another parcel of land is regenerated, the information
may be useful in regeneration planning.
3. WHERE TO OBTAIN SUPPORT
Many agencies provide technical and financial
assistance to landowners interested in planting trees.
The Agricultural Stabilization and Conservation Serv-
ice (ASCS) administers federal incentive programs.
The Soil Conservation Service (SCS) provides
management planning and technical assistance. The
Florida Forestry Association administers the tree farm
program. The Florida Division of Forestry, through
your county forester, provides management planning
and technical assistance. Your county extension agent,
of the Florida Cooperative Extension Service, pro-
vides educational and technical information on plant-
ing pines and managing your forest land (Figure 3).
FIGURE 3. The extension agent in your county
provides educational programs, such as this
demonstration on tree planting, and materials
which help landowners learn about planting trees
and managing their forest land.
4. SELECTING A SPECIES
AND SEED SOURCE
One of the first decisions to be made is what tree
species to plant, and in Florida, there is a choice of
four major pine species: loblolly, slash, longleaf, and
sand pines. Although selecting the right species
depends to some extent on the final product desired,
the soil condition on the planting site is one of the
biggest factors determining what species to plant
It is a good idea to see what other landowners are
successfully planting and to look at other forest
stands nearby and on similar sites to see which
species are doing best. Also, your county forester will
be familiar with the benefits of growing particular
The two Florida Division of Forestry nurseries and
commercial nurseries grow seedlings for your area.
It is desirable to buy genetically improved seedlings,
even though they might cost a little more. "Improved"
means that they have been selected because they are
better growers or because they are more disease resis-
tant (Figure 5). In areas which have a disease problem
such as fusiform rust, purchasing rust resistant seed-
lings will be beneficial.
IF YOUR SITE IS THEN PLANT
Poorly drained Slash
Moderately drained Loblolly or Slash
Dry Longleaf or Sand
FIGURE 4. How to select the appropriate species
for planting, based on soil characteristics.
5. PURCHASING SEEDLINGS
Pine seedlings should be ordered as early as possi-
ble before the planting season (November to
February). Seedlings may be purchased from Florida
Division of Forestry nurseries or privately owned
nurseries. To find out where to order trees in your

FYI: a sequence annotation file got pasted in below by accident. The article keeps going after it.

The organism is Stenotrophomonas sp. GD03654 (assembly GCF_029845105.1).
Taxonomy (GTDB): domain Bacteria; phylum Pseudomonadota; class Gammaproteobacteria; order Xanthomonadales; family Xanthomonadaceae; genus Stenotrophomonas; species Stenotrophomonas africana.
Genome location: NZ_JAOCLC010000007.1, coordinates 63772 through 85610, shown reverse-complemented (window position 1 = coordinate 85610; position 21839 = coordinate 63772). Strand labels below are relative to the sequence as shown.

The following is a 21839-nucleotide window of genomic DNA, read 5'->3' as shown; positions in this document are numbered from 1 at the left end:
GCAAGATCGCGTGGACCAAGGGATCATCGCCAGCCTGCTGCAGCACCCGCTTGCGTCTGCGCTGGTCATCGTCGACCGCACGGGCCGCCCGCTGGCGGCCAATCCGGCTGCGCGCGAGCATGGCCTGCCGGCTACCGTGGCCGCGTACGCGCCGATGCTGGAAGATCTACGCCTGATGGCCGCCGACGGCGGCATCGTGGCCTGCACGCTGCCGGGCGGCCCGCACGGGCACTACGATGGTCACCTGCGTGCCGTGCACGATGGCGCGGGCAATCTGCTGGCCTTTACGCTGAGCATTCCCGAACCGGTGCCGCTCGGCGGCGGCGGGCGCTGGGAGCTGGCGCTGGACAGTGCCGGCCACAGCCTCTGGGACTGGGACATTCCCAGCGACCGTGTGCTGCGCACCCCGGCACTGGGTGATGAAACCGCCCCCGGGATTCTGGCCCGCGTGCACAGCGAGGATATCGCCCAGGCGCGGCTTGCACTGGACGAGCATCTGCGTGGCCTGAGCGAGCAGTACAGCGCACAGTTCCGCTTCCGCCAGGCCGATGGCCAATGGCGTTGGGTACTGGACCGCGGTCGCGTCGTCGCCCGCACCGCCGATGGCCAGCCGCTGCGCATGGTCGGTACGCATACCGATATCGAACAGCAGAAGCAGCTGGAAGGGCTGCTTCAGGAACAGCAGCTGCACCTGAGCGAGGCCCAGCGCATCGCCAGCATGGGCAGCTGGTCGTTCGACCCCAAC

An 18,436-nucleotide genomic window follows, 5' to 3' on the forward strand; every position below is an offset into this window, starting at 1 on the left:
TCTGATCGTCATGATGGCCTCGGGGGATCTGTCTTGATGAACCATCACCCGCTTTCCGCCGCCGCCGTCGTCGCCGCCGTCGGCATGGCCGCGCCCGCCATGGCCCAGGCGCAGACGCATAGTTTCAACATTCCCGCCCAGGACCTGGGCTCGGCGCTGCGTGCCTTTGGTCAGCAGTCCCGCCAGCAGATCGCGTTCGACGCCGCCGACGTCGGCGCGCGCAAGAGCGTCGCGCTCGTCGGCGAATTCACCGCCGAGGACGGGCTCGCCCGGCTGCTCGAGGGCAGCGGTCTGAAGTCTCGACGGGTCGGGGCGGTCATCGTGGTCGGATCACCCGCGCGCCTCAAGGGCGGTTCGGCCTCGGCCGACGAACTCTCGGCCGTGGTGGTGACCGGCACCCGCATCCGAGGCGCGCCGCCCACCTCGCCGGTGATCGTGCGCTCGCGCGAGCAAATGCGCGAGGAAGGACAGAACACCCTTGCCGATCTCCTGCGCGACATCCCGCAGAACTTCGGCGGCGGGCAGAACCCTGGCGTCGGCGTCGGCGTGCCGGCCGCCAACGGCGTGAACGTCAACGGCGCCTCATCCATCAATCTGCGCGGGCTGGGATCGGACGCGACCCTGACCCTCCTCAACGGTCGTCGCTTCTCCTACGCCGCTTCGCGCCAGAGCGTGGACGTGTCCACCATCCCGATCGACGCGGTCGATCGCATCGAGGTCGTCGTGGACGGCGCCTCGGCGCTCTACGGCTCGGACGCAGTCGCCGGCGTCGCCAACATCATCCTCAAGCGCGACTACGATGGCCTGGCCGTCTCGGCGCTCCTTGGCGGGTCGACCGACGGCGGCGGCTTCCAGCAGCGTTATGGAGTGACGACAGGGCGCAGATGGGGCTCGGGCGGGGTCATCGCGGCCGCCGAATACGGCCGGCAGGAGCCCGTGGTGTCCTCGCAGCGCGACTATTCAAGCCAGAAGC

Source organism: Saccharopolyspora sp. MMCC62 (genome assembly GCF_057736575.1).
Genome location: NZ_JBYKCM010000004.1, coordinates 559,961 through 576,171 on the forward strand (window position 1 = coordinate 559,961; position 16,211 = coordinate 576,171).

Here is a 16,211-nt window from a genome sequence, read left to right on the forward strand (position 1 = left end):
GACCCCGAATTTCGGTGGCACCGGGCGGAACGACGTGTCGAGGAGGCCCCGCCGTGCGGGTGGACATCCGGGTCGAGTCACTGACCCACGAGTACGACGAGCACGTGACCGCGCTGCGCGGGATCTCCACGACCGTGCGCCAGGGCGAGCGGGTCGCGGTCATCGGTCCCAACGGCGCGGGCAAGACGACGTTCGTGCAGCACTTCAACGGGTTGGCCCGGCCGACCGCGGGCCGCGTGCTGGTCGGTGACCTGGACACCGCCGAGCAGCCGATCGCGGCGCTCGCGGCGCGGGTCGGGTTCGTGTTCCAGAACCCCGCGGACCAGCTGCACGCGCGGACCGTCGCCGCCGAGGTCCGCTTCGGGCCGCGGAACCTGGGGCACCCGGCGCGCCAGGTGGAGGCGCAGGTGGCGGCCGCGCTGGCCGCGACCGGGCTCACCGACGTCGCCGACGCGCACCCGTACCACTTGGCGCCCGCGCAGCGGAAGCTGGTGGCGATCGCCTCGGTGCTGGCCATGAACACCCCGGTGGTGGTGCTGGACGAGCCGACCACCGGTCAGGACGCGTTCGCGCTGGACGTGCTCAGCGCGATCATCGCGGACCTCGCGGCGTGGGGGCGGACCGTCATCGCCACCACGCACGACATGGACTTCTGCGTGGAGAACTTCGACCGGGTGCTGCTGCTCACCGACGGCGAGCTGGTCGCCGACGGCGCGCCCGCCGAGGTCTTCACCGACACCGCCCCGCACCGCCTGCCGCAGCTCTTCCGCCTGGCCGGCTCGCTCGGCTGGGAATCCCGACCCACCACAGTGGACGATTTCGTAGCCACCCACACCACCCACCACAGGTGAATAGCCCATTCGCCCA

area, call your county forester. Place your order as
soon as possible because often there may be a limited
number of seedlings available. Select a date for
delivery and pick-up of your seedlings which closely
coincides with the planting date, because the longer
the trees are kept out of the ground, the lower their
survival rates will be after planting.
FIGURE 5. Genetically improved trees grow bet-
ter than unimproved trees. The two trees in front
of the geneticist are improved; the two trees in back
of him are unimproved trees.
6. TYPES OF SEEDLINGS
Two types of seedlings are planted in the South:
bareroot seedlings grown in soil in nursery beds and
containerized seedlings grown in small containers
(Figure 6). Most planting is done successfully with
bareroot seedlings. However, containerized seedlings
may be beneficial under some planting conditions.
Containerized longleaf pine seedlings may have better
survival rates because of their protected, undisturbed
root system. Containerized seedlings may perform
better on adverse sites. Also, the planting season can
be extended (past the normal November to February
season) using containerized seedlings if soil moisture
and weather conditions are favorable .
FIGURE 6. A containerized longleaf pine seedling at a container nursery in Florida (left), and a slash
pine bareroot seedling at an outdoor forest tree nursery in Florida (right).
7. PREPARING THE SITE
There are two main objectives for preparing the site:
(1) to remove the slash and other plant debris to
facilitate planting, and (2) to eliminate unwanted
vegetation which will compete with newly planted
trees for water, sunlight, and nutrients (Figure 7).
Three major methods of site preparation include
use of (1) a prescribed fire, with either a broadcast
burn or the burning of piles after mechanical site
preparation; (2) mechanical site preparation, which
may involve chopping, disking, shearing, raking, pil-
ing, or bedding; and (3) chemical herbicides. One or
any combination of methods may be effective on a
particular site. (For more details on site preparation,
see IFAS Fact Sheet FRC-37 .) The ideal methods
are those which cause minimal site disturbance, clear
slash and competing vegetation best, and have the
lowest cost .
Many Florida soils need additional nutrients for
optimum tree growth. Two soil groups (A and B) estab-
lished by the Cooperative Research in Forest Fertiliza-
tion (CRIFF) program at the University of Florida need
fertilizer at the time of planting (Figure 8) . Land-
owners should determine if the soil on their land
belongs to a soil series in either of these groups; soil
series maps are available in your county extension
office or ASCS office. Useful information on the forest
soils of Florida is available in Fact Sheet FRC-33 .
Fertilizers should be incorporated at the time of site
Soil groups: A and B
Major land area: Savannas
Drainage: Very poor to poor